High Performance Sticky Technical Perfection!
A couple months ago I mentioned I would be reviewing these after I reviewed Kincos gloves as an affordable alternative to high end climbing gloves. While Kincos are great for general mountaineering and back-country skiing sometimes the cost of fancy specified gloves are worth it. The Outdoor Research Alibi II Gloves are a perfect case in point.
My go to glove for leading harder ice climbs the last few years has been the Black Diamond Torque Gloves. While I have never formally reviewed the Torque’s, they are still a well loved model in my current selection of ice climbing gloves. At $20 more than the BD Torques I was interested in seeing how these might out perform the Torques. They win out over the Torques in three important ways;
1) Warmth. While still an un-insulated “thin” glove with excellent dexterity the Alibi II is a bit warmer than the BD Torques. I still opt to wear my EMS Glove Liners with either glove, as this dirt cheap glove liner adds a bit of warmth and comfort to either of these gloves and makes them both feel a bit more comfortable against skin, especially when using the Alibi’s as the inside of the Alibi can get a bit clammy during a day of climbing.
2) Grippy-ness. The Alibi II uses quite a bit of “Pittards® Oiltac Leather Palm for Enhanced Grip and Optimum Control in Wet or Dry Conditions”. This material is simply the stickiest material I have ever found in a climbing glove. It almost feels un-natural how “tacky” this proprietary leather is. My climbing partner today showed disbelief that this leather was not actually a synthetic rubber compound. You really need to feel it in hand to realize the reality of how sticky the material is.
3) Durability. This same unique leather boasts a lot of durability over the non-slip synthetic materials used in similar gloves. After trashing multiple pairs of BD Torques while rappelling & belaying over the years I think I’ve found a thin pair of technical gloves that I do not always have to swap out with my more durable Kincos for every single rappel. To be honest a couple full rappels on the BD Torques could show visual signs of wear in the palm. Today a hasty full length rappel from a Cathedral Ledge ice climb showed no noticeable wear on the palm. While I can burn through a pair of BD Torques in a full season from what I have seen so far I may be able to get 2-3 full seasons out of the Alibi II’s.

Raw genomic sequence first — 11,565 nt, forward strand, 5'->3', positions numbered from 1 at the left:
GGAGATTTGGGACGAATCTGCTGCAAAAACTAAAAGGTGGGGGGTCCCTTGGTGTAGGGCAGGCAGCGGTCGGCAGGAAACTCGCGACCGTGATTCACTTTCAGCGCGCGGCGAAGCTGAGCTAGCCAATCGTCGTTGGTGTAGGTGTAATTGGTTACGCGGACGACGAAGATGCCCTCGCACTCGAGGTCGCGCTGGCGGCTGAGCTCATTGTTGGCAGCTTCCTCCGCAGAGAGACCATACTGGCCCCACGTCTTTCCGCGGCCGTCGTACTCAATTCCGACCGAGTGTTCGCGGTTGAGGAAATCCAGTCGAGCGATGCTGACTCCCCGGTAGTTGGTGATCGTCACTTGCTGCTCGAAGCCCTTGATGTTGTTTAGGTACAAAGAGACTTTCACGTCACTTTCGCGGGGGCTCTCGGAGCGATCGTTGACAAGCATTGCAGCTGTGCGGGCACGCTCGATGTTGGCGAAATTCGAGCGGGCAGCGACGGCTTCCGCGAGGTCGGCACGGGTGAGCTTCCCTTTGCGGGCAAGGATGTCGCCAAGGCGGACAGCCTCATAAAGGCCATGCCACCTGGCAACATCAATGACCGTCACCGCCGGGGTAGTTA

Two other small convenience features add value to these ultra-light technical gloves. First, the “carabiner loops” on the middle finger that let you clip them quickly to a Petzl Cari-tool or carabiner while you fiddle with something requiring glove liner, or bare hand, dexterity. Second the re-enforced pull loops at the cuff that help you pull the snug fitting glove in place. No need to bite the cuff while trying to slip these on!
In summary, these should be on your radar if you are leading Grade 3+ and above ice. Having excellent dexterity while placing & clipping ice screws is a huge boon when leading. I’ll still fall back on my insulated BD Ice Gloves for leading in really cold conditions, but for the fast majority of ice climbing days you’ll find me happily swinging away in my new Outdoor Research Alibi II Gloves which you can purchase here.
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Disclaimer: I purchased these gloves with my own money. This post contains affiliate links that help support this site.
4 thoughts on “Outdoor Research Alibi II Gloves Review”
Nice post! I have the first gen of these gloves. (Red/black with what looks like latex palms) I love the concept but found them less useful in the field. Hard to get on/off, super snug, and the palms cracked. If I was in a dry tooling comp its the glove I’d choose.
I switched to the no-frills OR vert for leading. Despite being just a think piece of fabric, I like the vert glove but they are wearing down. This really interest me though because based on your description and the image they look considerably different. I will withhold judgement because I do like OR gloves and it could be that these are radically different.
I also need to look into those ems warmers.
Thanks for commenting Chris. I have no experience with the first generation of these but I can not imagine the leather used in this updated model cracking. It is really an odd sticky leather that feels like it could never dry out and crack. I’m not joking or preaching when I say you really need to touch this material to see how sticky it is.
As for those glove liners, for $15 I have a few pairs on standby in case I lose a glove. They are super thin and let me adjust mine, or my clients, crampons in the harshest conditions without having to bare skin. I think of them as underwear for my hands… they never come off.
My favorite gloves for late-spring and early-summer ski mountaineering!
Since I use them in warmer weather, without any liners, the overall dexterity and grip is actually better than my bare hands.
Just one criticism though: the latest version (i.e, in all-black) initially has lots of dye “bleed” on warm sweaty days (with no liner in between bare hands and the gloves). Not a deal killer on a daytrip with quick access back in civilization to soap & hot water, but had I used this pair for the first time on a multi-day trip to the Randolph Mountain Club’s Gray Knob hut, would have been ugly!
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